In my primary care clinics, patients were somewhat begrudgingly handed off to me by their primary care doc; they often weren’t excited about seeing a behavioral health provider. Many of those conversations began with, “I’ve never talked to a shrink before, I’ve never talked about this issue before, but my doctor said to trust you so I’m going to go ahead and do it.”

That’s literally life-changing for people — both in addressing their behavioral health as well as their medical needs, because we know that these things are intrinsically connected. And it’s extremely gratifying as a clinician.

 

What would you tell a partner organization that is interested in integrating services, but not sure where or how to begin?

Doing a basic needs assessment is almost always a good starting place — figuring out the current landscape of your clinic and the needs of your population. Are there high-incidence chronic medical conditions? Do we know that there’s high rates of substance use or have we even begun screening to find out? Certainly we’re seeing this a lot with the opioid epidemic.

The second factor is capacity. Is there capacity to hire someone new right now? Do you have to maybe start with the staff that you have? Is there space available? Are proper billing mechanisms in place?

In integration there isn’t a “wrong” way. Usually anything is better than completely siloed care. PCDC helps organizations figure out what enhanced services can look like, and what’s possible for them.

 

What are your top priorities as PCDC’s Senior Director of Population Health?

Although primary care is clearly the focus of PCDC, we’ve been doing work in the integration space for some time. We also hold national contracts focused on HIV prevention and treatment and have offered training and technical assistance for years on care management, chronic disease management, health literacy, and motivational interviewing.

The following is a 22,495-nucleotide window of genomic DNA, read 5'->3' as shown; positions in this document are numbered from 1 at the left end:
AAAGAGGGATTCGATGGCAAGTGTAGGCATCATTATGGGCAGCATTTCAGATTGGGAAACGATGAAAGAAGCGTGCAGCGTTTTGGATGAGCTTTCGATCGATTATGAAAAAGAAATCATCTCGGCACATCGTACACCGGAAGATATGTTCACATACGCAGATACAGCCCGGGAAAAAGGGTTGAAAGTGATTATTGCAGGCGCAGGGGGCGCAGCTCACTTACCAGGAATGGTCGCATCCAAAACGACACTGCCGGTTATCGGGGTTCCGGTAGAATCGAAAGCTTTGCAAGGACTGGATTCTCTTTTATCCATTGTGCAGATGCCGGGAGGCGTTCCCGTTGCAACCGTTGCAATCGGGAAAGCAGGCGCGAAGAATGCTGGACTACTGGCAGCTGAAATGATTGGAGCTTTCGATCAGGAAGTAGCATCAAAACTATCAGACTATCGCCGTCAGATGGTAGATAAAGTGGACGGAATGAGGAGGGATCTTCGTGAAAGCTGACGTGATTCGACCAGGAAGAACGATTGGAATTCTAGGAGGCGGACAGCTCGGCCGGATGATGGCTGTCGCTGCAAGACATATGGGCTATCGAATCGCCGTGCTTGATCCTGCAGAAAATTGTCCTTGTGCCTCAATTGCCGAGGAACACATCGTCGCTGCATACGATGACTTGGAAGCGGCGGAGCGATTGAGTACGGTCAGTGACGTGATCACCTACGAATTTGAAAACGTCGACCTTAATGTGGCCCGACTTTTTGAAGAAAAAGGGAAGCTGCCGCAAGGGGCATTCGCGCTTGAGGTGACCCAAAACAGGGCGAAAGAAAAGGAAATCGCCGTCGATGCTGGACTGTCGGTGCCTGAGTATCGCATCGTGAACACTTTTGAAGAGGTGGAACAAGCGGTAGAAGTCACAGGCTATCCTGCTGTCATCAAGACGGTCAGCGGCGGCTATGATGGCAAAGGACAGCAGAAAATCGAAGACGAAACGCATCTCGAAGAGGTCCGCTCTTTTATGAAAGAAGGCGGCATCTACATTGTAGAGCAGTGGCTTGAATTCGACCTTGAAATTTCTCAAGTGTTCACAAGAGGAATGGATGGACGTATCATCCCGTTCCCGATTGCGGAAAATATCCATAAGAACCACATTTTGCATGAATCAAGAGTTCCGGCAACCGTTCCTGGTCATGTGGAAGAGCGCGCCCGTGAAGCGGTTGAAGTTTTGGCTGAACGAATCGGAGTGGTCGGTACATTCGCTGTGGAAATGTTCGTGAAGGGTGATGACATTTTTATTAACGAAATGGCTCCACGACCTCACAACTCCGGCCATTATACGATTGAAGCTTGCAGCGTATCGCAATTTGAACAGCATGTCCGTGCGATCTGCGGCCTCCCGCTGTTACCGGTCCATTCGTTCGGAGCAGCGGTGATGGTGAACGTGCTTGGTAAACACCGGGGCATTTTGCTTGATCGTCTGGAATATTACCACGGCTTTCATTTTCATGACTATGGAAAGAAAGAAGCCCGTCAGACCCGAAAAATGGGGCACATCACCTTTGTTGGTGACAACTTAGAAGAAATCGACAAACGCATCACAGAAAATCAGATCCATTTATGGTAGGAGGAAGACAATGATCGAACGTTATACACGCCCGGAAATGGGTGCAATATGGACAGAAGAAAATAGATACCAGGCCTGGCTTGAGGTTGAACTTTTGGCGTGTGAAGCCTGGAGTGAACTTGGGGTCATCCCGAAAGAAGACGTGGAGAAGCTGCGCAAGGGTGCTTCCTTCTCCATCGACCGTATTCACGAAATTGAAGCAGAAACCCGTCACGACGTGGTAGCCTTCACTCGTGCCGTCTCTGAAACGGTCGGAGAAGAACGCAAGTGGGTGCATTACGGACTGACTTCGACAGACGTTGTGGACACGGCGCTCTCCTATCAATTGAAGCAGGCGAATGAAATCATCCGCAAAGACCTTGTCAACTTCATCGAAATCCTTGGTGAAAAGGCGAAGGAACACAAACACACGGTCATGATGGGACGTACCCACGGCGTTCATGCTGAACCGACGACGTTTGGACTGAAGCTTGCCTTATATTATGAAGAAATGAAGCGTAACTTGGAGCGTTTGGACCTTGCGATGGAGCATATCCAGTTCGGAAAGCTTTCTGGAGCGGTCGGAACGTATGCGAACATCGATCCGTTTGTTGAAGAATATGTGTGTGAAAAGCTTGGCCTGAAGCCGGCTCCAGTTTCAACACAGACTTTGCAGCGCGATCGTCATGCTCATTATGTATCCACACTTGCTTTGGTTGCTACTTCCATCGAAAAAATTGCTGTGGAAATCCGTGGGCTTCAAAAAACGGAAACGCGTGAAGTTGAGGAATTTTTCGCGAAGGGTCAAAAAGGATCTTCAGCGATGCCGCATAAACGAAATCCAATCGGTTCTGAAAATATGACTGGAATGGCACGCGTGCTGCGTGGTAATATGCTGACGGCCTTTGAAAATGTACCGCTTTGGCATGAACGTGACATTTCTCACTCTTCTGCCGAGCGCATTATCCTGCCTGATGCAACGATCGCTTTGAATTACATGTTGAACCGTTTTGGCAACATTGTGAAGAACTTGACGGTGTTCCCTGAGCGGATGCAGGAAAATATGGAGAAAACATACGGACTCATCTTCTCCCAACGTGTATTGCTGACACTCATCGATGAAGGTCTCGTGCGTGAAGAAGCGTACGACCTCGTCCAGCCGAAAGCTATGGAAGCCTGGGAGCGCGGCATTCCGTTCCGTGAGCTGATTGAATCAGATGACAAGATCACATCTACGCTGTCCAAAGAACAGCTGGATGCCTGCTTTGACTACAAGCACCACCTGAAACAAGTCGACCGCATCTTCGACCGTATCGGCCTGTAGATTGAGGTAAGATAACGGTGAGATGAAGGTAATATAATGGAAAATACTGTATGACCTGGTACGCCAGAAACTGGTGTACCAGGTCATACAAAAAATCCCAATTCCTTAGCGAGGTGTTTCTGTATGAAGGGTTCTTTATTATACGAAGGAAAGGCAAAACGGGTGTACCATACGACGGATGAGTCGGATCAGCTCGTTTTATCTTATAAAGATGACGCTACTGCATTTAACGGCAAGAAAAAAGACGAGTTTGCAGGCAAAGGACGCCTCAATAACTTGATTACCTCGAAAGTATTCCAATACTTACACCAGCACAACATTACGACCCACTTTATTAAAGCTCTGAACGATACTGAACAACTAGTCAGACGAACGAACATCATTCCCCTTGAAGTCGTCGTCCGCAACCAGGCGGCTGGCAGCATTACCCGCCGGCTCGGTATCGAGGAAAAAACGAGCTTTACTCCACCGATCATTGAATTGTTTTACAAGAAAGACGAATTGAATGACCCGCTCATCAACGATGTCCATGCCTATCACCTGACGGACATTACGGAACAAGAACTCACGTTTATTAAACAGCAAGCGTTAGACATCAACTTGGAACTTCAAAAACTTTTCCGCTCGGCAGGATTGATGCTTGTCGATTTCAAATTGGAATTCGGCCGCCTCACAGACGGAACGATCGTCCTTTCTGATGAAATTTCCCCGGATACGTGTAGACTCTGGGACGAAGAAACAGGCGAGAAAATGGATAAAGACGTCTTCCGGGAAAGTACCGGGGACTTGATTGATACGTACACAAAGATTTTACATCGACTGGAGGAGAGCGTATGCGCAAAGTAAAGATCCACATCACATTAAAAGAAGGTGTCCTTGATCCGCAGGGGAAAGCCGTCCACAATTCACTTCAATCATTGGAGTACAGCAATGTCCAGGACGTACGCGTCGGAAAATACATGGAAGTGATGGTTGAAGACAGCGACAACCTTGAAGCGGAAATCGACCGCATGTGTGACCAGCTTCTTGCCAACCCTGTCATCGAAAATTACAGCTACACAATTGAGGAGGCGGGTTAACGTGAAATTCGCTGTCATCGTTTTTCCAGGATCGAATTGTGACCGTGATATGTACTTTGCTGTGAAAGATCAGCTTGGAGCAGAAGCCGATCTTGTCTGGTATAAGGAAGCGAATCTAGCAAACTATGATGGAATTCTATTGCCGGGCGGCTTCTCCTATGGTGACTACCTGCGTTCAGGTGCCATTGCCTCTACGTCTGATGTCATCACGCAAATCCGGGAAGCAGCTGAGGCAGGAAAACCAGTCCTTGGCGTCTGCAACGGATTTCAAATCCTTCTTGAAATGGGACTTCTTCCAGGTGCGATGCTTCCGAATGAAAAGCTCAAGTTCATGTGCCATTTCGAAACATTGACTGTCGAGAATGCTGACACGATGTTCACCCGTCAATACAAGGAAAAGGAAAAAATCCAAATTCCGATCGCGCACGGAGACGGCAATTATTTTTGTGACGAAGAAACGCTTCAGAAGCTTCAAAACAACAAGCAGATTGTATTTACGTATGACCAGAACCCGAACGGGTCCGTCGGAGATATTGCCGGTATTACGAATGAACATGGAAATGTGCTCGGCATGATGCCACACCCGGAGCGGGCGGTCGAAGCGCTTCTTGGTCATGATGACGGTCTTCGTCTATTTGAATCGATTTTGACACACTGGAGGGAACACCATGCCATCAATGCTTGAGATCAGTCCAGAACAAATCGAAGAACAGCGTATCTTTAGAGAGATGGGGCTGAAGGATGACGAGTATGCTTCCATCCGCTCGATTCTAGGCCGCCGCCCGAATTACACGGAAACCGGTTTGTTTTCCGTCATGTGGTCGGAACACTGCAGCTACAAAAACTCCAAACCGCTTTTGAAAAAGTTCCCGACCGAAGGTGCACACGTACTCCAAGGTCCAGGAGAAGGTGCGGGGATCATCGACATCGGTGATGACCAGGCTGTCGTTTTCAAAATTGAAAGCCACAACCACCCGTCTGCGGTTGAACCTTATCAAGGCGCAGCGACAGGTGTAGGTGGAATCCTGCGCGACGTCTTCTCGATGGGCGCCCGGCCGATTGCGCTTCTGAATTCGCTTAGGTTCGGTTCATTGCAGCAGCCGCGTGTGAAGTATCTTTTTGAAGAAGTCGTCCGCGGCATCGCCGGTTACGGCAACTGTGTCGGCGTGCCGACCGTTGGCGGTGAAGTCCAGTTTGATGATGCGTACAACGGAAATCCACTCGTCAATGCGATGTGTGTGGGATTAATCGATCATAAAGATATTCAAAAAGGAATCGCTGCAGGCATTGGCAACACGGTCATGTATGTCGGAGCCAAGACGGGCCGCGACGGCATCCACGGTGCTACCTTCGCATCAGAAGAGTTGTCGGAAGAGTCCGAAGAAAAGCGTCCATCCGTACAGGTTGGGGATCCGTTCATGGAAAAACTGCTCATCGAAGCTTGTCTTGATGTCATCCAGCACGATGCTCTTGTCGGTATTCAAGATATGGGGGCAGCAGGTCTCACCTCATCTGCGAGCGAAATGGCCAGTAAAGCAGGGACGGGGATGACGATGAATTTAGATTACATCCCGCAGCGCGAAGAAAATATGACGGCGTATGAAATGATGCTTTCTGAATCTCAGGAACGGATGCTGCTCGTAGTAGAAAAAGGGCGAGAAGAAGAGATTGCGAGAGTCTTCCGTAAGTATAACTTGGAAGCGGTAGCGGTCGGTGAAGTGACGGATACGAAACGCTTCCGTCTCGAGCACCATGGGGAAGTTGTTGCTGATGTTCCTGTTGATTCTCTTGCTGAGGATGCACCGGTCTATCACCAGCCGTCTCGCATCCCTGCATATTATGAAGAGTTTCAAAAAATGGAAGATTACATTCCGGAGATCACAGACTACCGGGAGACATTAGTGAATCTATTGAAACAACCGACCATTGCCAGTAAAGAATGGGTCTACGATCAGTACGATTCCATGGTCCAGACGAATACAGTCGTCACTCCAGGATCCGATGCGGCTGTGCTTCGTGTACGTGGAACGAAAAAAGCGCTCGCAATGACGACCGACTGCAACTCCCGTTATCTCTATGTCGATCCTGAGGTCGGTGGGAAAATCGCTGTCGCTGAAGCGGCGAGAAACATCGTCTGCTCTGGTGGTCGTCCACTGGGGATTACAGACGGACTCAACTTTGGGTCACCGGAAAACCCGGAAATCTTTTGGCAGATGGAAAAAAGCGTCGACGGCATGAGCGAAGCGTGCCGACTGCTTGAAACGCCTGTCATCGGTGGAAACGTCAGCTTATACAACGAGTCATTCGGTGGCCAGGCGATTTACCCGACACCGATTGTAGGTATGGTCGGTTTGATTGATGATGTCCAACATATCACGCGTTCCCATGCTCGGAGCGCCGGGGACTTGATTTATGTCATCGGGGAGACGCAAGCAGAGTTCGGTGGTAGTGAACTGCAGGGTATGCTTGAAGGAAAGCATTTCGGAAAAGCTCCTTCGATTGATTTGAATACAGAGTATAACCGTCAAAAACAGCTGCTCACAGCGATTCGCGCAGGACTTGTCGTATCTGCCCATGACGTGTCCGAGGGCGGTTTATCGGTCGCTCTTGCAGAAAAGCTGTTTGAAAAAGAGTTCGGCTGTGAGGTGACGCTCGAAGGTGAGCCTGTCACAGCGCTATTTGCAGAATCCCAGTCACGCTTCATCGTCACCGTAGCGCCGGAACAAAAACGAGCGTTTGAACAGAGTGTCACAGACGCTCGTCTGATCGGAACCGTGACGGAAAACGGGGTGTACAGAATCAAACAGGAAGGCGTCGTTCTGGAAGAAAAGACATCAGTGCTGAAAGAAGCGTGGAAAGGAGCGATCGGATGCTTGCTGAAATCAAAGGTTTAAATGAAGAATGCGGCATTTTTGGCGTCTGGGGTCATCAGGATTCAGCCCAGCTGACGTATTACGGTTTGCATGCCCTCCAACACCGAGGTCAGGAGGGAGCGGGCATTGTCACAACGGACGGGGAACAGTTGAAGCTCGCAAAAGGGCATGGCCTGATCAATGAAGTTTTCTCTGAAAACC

My priority is to merge and amplify this work. It’s a new position, which I think reflects a broader recognition about the interconnectedness between behavioral health and medical and primary care needs.

We’re looking to build bridges between areas that have existed in isolation — for example, bringing together infectious disease management and a behavioral health or sexual and reproductive health, and primary care and preventative health screening. We’re addressing gaps in health care and building whole-person care.

Henrietta Croswell, Program Director of PCDC’s High Impact Prevention (HIP) in Health Care group

It’s a matter of thinking broadly about clinical and population health. Because if even we’re doing everything clinically possible — the gold-standard treatments for individual clinical interactions — but we’re only addressing a small percentage of the population that we serve, or not addressing the systems-level issues, then something will always be missing.

And the opposite is also true — if we only focus on macro or population-level needs, how do we know that the individual clinical interventions are high quality?

We’re merging these ideas because we need to do both. We need to educate people on building things like care registries, on monitoring access and using data to understand a population. But we must also ensure that actual clinical interventions being offered are meaningful, impactful, and the best available.

Soon when you or I walk — or video! — into our primary care clinic, we won’t be handed a list of referral options or directed to go across town or even states to get our needs met. We’ll be treated as whole people, deserving of person-centered care in a comfortable, accessible, and equitable environment. This is the future of primary care.